It was also estimated that the steel industry in the Netherlands could integrate and focus at the highly attractive Ijmuiden location. Luxembourg's steel industry was found to be minor in comparison to its population and Gross Domestic Product (GDP). The Monte Carlo study demonstrated that the electrification-based strengthening of rail inland locations shown in the electrification base scenario would be a stable trend.

Conclusions

In conclusion, this study investigated the geographical trends that could result from integrating the steel sector into a hydrogen economy, as well as how areas and their stakeholders in densely industrialized North-Western Europe should prepare for such a change. The authors elucidate that the proposed model may be used to stimulate investment in steelmaking and hot rolling capacity at 84 locations across North-Western Europe.

They also highlighted that in terms of regional policy, stakeholders such as steel producers, labor unions, and regional development agencies – as well as energy infrastructure operators – should be encouraged to promote technological change in inland steelmaking clusters to achieve greenhouse gas neutrality.

Overall, this work demonstrated that the strong business cycles pose an additional threat to less favorable inland areas. The authors believe that the model's results could be used as an extra source of information for political and societal stakeholders in their engagements with businesses and labor organizations.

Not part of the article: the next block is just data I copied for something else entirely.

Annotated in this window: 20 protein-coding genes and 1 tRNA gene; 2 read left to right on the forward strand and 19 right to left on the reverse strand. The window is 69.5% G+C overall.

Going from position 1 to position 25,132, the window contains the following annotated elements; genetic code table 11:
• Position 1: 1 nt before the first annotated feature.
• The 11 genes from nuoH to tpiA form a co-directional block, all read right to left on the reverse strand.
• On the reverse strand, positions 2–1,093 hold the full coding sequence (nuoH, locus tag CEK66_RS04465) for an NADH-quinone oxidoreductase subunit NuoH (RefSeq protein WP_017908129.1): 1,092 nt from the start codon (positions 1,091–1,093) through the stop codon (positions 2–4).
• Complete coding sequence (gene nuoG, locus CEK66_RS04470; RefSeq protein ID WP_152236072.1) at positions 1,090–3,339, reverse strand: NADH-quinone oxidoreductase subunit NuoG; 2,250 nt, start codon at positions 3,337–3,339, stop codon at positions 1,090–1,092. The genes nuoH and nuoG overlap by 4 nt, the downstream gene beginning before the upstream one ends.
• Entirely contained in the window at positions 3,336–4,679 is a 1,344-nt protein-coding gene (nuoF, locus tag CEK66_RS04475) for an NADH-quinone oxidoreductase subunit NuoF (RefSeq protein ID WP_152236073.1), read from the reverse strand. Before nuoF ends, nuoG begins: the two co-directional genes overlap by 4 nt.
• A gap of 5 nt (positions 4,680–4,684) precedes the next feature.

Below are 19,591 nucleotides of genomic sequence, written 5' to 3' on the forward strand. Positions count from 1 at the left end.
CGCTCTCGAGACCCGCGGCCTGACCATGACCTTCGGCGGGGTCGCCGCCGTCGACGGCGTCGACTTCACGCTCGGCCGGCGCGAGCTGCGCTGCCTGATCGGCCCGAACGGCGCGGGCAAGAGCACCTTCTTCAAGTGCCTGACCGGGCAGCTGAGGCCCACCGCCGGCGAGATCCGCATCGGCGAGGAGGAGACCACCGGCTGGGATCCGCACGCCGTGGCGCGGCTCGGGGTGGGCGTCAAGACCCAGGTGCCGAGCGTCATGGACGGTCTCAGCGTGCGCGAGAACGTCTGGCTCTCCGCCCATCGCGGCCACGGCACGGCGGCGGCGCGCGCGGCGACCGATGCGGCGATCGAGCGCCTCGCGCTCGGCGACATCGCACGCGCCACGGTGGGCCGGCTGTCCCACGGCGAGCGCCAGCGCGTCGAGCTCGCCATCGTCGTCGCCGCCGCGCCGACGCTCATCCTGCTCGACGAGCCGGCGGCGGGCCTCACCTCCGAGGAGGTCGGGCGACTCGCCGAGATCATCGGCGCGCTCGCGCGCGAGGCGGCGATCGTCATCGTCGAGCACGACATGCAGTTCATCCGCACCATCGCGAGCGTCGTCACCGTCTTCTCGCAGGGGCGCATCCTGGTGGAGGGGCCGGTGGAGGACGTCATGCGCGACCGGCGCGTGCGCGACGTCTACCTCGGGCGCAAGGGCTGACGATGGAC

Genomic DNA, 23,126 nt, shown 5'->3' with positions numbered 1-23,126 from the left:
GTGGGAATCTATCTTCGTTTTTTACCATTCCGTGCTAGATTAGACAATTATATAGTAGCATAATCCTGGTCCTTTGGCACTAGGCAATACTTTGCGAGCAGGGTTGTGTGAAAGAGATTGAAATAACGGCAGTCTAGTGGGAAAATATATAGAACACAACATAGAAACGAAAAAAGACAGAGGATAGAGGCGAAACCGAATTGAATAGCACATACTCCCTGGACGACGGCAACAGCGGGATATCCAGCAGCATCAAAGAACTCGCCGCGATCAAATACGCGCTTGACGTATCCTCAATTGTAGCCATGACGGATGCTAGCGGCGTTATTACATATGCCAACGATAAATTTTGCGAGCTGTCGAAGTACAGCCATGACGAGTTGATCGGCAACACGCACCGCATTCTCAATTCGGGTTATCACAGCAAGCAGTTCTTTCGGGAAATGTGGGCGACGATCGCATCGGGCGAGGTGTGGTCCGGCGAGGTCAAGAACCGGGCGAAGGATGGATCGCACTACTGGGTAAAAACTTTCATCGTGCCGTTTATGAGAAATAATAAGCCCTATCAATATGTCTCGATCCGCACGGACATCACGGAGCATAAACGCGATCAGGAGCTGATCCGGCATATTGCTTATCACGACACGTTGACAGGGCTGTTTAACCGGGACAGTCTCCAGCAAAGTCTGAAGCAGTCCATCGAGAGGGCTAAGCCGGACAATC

Source

Schneider, C., Steel manufacturing clusters in a hydrogen economy – Simulation of changes in location and vertical integration of steel production in Northwestern Europe. Journal of Cleaner Production 341, 130913 (2022). https://www.sciencedirect.com/science/article/pii/S0959652622005510.

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Surbhi Jain

Written by

Surbhi Jain

Surbhi Jain is a freelance Technical writer based in Delhi, India. She holds a Ph.D. in Physics from the University of Delhi and has participated in several scientific, cultural, and sports events. Her academic background is in Material Science research with a specialization in the development of optical devices and sensors. She has extensive experience in content writing, editing, experimental data analysis, and project management and has published 7 research papers in Scopus-indexed journals and filed 2 Indian patents based on her research work. She is passionate about reading, writing, research, and technology, and enjoys cooking, acting, gardening, and sports.